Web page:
M1 friction question

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#1
for this question when asked to find deceleration, why does friction and the other force act in the same direction? I thought friction opposes the downward force ?? Attachment 512877512879 thanks.
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5 years ago
#2
(Original post by coconut64)
for this question when asked to find deceleration, why does friction and the other force act in the same direction? I thought friction opposes the downward force ?? Attachment 512877512879 thanks.
The motion is up the plane, so the friction opposes motion and acts down the plane.
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#3
(Original post by Zacken)
The motion is up the plane, so the friction opposes motion and acts down the plane.
But at first the direction of acceleration is unknown though. The weight is acting downward so why isn't friction opposing the force acting downward?
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5 years ago
#4
(Original post by coconut64)
But at first the direction of acceleration is unknown though. The weight is acting downward so why isn't friction opposing the force acting downward?
Direction of acceleration is irrelevant. Friction opposes motion and so acts in the opposite direction to the direction in which an object is travelling.
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5 years ago
#5
(Original post by coconut64)
But at first the direction of acceleration is unknown though. The weight is acting downward so why isn't friction opposing the force acting downward?
Friction opposes motion. The particle is moving up the plane; hence the motion is up the plane; hence friction is down the plane; acceleration is utterly irrelevant.
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#6
(Original post by Zacken)
Friction opposes motion. The particle is moving up the plane; hence the motion is up the plane; hence friction is down the plane; acceleration is utterly irrelevant.
Okay.. but I was not told that there is any force acting upward. So you determine the direction of the friction solely on the word 'up' the plane?
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5 years ago
#7
(Original post by coconut64)
Okay.. but I was not told that there is any force acting upward. So you determine the direction of the friction solely on the word 'up' the plane?
Yes. This will be the case for every M1 question. Either a particle is projected upwards or downward (to the plane). You should then be able to draw your friction right away.
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#8
(Original post by B_9710)
Direction of acceleration is irrelevant. Friction opposes motion and so acts in the opposite direction to the direction in which an object is travelling.
But it isn't mometiomed in the question what force acts up the plane though. Thanks
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5 years ago
#9
(Original post by coconut64)
But it isn't mometiomed in the question what force acts up the plane though. Thanks
It's movement comes from th initial projection from the machine, on,y forces acting upon it are the contact forces and its own weight

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#10
(Original post by Zacken)
Yes. This will be the case for every M1 question. Either a particle is projected upwards or downward (to the plane). You should then be able to draw your friction right away.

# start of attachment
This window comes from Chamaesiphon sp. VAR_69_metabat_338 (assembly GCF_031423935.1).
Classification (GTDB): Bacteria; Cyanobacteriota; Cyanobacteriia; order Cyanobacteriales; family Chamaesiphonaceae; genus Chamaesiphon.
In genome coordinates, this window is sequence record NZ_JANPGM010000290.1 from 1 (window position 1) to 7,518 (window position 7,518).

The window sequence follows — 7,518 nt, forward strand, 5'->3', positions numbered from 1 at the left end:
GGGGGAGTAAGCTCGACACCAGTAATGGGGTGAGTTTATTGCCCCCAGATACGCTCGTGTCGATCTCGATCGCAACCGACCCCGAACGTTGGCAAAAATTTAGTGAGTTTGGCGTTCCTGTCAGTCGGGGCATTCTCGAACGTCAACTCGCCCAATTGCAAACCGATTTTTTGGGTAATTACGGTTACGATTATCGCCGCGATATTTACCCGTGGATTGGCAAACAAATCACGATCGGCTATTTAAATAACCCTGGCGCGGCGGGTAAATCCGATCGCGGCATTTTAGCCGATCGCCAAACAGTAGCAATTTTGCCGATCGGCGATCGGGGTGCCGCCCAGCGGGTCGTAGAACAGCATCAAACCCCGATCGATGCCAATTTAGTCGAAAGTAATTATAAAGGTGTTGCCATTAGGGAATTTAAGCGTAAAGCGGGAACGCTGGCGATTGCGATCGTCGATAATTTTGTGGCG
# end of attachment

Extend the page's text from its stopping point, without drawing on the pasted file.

Are you sure?? Because in the question I can only see the weight acting downward and that's the only force. But your explanation makes sense...
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5 years ago
#11
(Original post by coconut64)
Are you sure?? Because in the question I can only see the weight acting downward and that's the only force.
Yes. I am sure. The question clearly says, in the first paragraph, that the ball is fired up the plane. So the motion is upwards!!!!! Hence the friction opposes motion.
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5 years ago
#12
(Original post by Zacken)
The motion is up the plane, so the friction opposes motion and acts down the plane.
Hi Zain,

Is it okay for me to post a full solution?
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#13
(Original post by Zacken)
Yes. I am sure. The question clearly says, in the first paragraph, that the ball is fired up the plane. So the motion is upwards!!!!! Hence the friction opposes motion.
Oh okay. I didn't realise that. Thank you for helping
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5 years ago
#14
(Original post by Zacken)
Yes. I am sure. The question clearly says, in the first paragraph, that the ball is fired up the plane. So the motion is upwards!!!!! Hence the friction opposes motion.
Oops, not allowed.
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5 years ago
#15
(Original post by Marxist)
Oops, not allowed.
What d'you mean?
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5 years ago
#16
(Original post by Zacken)
What d'you mean?
Soz, I meant - I'm not allowed to post a full solution.
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5 years ago
#17
(Original post by Marxist)
Hi Zain,

Is it okay for me to post a full solution?
Are you an M1 student? You can post a solution in a spoiler if you want us to check.

The OP doesn't seem to need help with the question so posting a full solution for them would be a waste of time, and against the rules
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#18
(Original post by notnek)
Are you an M1 student? You can post a solution in a spoiler if you want us to check.

The OP doesn't seem to need help with the question so posting a full solution for them would be a waste of time, and against the rules
Yes i am. I get it now so it is not unnessary to post a full solution but thanks for helping anyway. I appreciate it.
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